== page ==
The Significance of Alternative Advocates

A sign that the official higher education structure is not working satisfactorily is the emergence of alternative organizations to advocate on behalf of higher education. These have been created in some states during the past few years, usually with support from business and industry, and occasionally from foundations. These organizations have become the "idea outlets" of higher education in their states, because the colleges and universities will use whatever means they can find to describe both the opportunities they see and their need for adequate funding. Typically, the alternative organizations try to establish communication with elected public officals and others by circumventing bureaucratic processes that would inhibit it.

The Virginia Business-Higher Education Council is a leading national example of these alternative organizations. It came into being at the request of the college and university presidents, who perceived that the system's coordinating council had surrendered its informal authority and its effectiveness as an advocate for higher education in Virginia. Drawing upon existing resources within the system, the VBHEC has used its credibility to mount successful drives for increased funding in the last three sessions of the General Assembly.

But the Business-Higher Education Council has turned out to be more than the symptom of a malaise. It is most significant because it represents the kinds of work colleges and universities should now undertake, which involves their reaching out to form relationships with new partners.

Ten years ago, I suggested to the faculties that they lower the barriers within the academy, in particular between the disciplines. I argued then that much creative intellectual work is done by linking the disciplines to one another, particularly in the sciences, and that our students would be well-served in the future by learning that was not narrowly compartmentalized. My suggestion was repeated shortly thereafter by the Commission on the University of the 21st Century. That process has begun throughout American higher education and now appears to be working itself out within the curriculum and in scholarship. It is time to take the next step.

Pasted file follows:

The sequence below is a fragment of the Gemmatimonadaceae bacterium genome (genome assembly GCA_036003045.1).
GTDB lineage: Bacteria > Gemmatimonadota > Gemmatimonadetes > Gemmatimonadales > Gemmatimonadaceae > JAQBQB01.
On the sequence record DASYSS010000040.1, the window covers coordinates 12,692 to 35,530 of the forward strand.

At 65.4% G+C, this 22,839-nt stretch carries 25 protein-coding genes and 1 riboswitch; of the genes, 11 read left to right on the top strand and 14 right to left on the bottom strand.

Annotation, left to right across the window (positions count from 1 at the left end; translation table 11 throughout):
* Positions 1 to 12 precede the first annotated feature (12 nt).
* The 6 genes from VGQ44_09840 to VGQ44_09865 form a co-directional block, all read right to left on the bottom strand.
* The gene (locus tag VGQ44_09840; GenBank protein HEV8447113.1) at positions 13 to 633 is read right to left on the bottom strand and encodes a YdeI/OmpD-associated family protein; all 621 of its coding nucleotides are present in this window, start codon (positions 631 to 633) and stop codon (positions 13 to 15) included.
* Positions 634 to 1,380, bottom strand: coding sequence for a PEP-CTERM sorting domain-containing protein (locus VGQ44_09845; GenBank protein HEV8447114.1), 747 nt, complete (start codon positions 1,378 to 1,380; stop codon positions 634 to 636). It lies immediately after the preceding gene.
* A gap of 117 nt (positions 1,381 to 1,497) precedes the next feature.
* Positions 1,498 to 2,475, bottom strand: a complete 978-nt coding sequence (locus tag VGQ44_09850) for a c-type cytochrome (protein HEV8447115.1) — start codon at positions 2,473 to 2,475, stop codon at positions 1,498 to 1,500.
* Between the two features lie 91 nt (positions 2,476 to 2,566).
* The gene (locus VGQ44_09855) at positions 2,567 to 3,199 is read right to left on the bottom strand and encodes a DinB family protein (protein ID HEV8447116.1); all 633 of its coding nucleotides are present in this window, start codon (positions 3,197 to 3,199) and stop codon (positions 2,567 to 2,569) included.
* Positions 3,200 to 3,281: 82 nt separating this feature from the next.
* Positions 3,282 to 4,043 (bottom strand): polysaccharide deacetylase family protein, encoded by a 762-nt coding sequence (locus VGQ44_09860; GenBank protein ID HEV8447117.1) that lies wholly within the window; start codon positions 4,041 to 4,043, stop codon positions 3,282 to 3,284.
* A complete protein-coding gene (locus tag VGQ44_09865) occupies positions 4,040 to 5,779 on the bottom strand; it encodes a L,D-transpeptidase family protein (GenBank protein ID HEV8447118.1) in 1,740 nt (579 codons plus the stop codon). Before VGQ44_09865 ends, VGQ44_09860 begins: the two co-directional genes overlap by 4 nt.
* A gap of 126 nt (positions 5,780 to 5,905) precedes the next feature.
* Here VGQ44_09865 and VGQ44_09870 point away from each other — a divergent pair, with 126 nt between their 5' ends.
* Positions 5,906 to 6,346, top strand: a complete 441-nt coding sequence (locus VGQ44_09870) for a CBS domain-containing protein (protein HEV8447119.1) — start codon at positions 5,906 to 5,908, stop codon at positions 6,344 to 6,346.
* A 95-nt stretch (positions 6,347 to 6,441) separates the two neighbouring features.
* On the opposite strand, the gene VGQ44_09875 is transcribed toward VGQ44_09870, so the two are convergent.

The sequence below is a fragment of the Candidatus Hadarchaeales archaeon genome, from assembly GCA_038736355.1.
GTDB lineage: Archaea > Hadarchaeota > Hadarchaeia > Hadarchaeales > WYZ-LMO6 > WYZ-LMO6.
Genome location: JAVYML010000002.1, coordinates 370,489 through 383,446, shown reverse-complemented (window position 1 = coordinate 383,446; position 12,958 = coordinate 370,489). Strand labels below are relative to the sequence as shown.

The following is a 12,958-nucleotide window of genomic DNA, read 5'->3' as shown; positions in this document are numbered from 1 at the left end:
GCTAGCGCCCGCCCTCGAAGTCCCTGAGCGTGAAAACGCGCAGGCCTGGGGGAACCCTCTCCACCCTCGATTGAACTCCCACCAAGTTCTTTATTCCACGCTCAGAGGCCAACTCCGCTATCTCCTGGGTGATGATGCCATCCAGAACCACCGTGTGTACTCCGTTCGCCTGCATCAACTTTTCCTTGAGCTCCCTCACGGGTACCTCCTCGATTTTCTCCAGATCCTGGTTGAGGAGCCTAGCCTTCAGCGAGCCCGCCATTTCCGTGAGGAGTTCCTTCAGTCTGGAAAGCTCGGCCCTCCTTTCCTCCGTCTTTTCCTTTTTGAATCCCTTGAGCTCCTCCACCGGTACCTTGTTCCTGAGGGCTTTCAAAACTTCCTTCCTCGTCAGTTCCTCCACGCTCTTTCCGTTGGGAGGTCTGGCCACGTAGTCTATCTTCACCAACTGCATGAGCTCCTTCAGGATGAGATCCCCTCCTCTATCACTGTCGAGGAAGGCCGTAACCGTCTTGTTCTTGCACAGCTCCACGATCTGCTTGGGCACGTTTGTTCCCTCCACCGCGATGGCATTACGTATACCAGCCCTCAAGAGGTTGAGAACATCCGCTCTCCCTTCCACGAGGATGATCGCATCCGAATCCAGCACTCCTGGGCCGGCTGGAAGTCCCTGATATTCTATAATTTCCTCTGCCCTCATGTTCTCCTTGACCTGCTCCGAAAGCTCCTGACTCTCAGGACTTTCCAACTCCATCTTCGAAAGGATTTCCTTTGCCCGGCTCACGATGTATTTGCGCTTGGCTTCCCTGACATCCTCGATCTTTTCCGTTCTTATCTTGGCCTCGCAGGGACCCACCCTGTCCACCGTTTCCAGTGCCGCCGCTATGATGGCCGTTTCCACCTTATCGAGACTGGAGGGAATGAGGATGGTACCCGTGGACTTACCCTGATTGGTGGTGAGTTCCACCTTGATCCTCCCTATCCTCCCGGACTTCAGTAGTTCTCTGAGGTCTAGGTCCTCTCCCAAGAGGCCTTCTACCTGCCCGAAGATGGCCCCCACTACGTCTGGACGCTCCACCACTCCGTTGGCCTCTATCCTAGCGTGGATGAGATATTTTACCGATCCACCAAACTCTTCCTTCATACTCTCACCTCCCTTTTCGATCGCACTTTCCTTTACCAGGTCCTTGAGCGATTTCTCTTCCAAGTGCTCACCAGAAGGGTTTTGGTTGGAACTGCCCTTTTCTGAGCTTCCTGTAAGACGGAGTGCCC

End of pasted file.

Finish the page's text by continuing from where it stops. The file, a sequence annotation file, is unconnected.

We need now to make more permeable the boundaries between higher education institutions themselves and between them and other institutions of our society. We need alliances; we need the strengths of synergy. The Business-Higher Education Council represents a new kind of relationship between the business sector and colleges and universities. It has challenged the institutions to explain their financial needs in terms of the services they provide, rather than simply in reference to what they want or other institutions have. Its insistence that restructuring is the quid pro quo for business advocacy has helped to bring about basic changes in how institutions operate. The conversations that now occur between business and higher education are about partnerships and mutual goals. We have moved past the stage in which colleges and universities saw business simply as a source of financial contributions, and businesses saw higher education simply as a source of employees. We now are talking about collaboration in a society in which work and learning are inextricably related.

The new relationships are not yet firmly established and it is fair to say that representatives of both business and higher education are still creating the protocols and paradigms. It is not clear that business always knows just what it wants from higher education, or vice versa. And colleges and universities have yet to meet the challenge to justify their financial needs in terms of what it takes to provide the services expected from them. In addition, there is great diversity on both sides of the table, which means that expectations and capacities to respond will differ depending upon the relationship.

But the right conversation is occurring and the right people are in the room. Thus far, there appears to be a high level of mutual respect among the participants. The business representatives recognize that colleges and universities cannot simply be at their beck and call. College and university presidents, for their part, are genuinely listening to what an influential constituency has to say. The new relationship can lead to people, resources, and ideas flowing back and forth through the boundaries of all the organizations involved.

SUMMARY AND CONCLUSION

Twenty Years of Higher Education in Virginia